From Written Word Media:
The indie author community is a large, resilient and fascinating space. Authors from all over the world come together in online forums, groups, and conferences (in person and virtual), to trade valuable tips and commiserate on the challenges they face.
Still, indie publishing can feel like a bit of a black box. Not everyone has, or wants, a large online network of other authors. And, even if you have cultivated a community of fellow indies, it’s still hard to know what you don’t know.
Every year we survey authors in an attempt to aggregate and share meaningful information on how and what indies are doing. What marketing tactics are working? Are indies using professional editors? What changes as authors increase their earnings?
Back by popular demand, this year we have segmented our data by author income level, and gotten even more granular than we have in the past. Keep reading to learn what differences we see between eight different author income brackets, and join the discussion in the comments to share what you think.
One important thing to note is that income is not necessarily a marker of “success.” Different authors have different goals for their writing, and, for many, income is far down the list of what matters. We are not ranking our survey respondents by dividing the data into income stages. We simply think this is an interesting way to look at the data.
The Author Sample
This year we had over 1,300 authors complete our survey. Thank you to everyone who took the time to share. This would not be possible without your efforts.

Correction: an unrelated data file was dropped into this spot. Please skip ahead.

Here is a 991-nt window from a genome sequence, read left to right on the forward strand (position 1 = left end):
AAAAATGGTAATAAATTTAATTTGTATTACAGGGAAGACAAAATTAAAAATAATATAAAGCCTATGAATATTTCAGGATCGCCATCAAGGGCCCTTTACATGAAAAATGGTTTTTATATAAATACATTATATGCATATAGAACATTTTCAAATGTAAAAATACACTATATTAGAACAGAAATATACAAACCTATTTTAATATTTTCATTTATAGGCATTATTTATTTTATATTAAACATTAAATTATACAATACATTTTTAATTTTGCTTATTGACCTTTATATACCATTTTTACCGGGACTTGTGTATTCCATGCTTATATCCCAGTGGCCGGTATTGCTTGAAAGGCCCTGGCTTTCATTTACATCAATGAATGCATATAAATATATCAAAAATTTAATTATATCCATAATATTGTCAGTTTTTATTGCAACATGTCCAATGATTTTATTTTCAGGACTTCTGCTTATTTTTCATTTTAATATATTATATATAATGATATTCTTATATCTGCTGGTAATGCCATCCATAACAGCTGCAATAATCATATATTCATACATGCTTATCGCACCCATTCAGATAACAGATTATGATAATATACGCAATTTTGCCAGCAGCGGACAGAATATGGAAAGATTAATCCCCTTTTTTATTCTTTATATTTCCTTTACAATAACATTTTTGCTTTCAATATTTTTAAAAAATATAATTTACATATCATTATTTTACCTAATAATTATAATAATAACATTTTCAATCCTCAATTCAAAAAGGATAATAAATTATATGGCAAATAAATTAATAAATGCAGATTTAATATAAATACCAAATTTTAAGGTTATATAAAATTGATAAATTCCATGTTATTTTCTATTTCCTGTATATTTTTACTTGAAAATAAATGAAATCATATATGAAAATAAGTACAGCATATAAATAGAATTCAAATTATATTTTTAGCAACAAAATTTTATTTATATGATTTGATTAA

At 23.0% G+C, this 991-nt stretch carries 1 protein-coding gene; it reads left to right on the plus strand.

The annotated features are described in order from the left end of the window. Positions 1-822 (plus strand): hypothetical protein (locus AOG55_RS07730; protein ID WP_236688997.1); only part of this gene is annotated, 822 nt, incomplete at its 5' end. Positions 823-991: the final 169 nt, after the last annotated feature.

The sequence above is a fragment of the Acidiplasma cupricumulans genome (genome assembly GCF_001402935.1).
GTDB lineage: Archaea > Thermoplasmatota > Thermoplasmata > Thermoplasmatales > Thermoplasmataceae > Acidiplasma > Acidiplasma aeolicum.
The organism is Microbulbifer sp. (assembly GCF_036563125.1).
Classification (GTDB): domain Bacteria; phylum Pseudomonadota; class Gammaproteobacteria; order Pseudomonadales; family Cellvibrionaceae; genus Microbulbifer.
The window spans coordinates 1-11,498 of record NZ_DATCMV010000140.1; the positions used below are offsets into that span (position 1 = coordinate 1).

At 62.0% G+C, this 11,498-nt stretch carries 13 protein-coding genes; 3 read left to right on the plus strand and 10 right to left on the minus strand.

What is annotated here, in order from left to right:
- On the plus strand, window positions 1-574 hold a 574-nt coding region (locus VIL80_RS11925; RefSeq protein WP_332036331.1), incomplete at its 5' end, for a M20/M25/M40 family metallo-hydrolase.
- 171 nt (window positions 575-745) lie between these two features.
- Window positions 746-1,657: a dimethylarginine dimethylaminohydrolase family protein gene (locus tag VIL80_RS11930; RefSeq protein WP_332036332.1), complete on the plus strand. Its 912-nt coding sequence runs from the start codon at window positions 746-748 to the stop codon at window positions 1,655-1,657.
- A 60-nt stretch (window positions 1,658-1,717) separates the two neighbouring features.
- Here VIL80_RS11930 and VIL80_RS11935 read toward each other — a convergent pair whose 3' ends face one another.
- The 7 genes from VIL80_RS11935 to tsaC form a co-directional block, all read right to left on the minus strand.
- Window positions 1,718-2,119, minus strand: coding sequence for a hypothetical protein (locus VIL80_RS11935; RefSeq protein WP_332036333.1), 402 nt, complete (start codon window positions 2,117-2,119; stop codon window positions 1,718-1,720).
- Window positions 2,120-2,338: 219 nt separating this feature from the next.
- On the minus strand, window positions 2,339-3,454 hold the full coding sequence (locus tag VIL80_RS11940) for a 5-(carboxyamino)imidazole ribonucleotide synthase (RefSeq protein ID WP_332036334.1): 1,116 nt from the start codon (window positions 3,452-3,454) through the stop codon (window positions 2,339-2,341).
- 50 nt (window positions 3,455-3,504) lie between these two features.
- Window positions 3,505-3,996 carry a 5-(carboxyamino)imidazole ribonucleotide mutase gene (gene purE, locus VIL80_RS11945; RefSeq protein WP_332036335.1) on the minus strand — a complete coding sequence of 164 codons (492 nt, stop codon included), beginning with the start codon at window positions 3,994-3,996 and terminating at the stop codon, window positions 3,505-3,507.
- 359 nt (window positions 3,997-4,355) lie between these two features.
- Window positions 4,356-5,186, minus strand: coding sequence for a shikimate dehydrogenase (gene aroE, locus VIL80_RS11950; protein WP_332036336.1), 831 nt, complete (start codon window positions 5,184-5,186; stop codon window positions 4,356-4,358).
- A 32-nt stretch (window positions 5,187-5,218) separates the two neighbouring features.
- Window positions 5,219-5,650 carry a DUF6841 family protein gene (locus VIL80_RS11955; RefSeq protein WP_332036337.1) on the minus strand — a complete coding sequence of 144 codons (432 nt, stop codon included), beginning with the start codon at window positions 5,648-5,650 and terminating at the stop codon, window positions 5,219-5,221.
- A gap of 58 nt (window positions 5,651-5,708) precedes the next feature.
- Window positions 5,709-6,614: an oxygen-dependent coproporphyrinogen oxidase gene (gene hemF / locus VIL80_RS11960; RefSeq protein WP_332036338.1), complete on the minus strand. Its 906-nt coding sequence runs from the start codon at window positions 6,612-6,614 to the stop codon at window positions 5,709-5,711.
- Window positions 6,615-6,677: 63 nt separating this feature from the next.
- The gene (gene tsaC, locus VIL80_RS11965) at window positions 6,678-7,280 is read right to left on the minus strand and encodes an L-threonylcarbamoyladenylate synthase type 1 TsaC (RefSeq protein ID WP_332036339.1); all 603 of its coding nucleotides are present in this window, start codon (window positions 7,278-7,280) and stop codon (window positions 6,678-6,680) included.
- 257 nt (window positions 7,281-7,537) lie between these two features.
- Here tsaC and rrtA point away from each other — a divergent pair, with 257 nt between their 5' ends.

We’ve segmented our responses into eight different buckets based on author earnings level.
Stage 1: $0-$249 per month
Stage 2: $250-$499 per month
Stage 3: $500-$999 per month
Stage 4: $1,000-$2,499 per month
Stage 5: $2,500-$4,999 per month
Stage 6: $5,000-$7,499 per month
Stage 7: $7,500-$9,999 per month
Stage 8: Over $10,000 per month
The image below breaks down some of the main differences between each stage, but be sure to keep reading for more analysis and takeaways.
Note: we asked authors to rank marketing tactics both on effectiveness and if they felt they were overrated or underrated. These are different values. An effective marketing tactic is one that works well. An underrated marketing tactic is one that doesn’t get the attention it deserves.
Disclaimer: While indies are largely an honest bunch, it’s important to keep in mind that all data here is self-reported. We think these results reveal some of the realities of being an author, but this is hardly a double-blind study with a significant sample size.
Link to the rest at Written Word Media
PG notes that this is a long article and, to his way of thinking, can be a valuable source of information for indie authors, new or seasoned.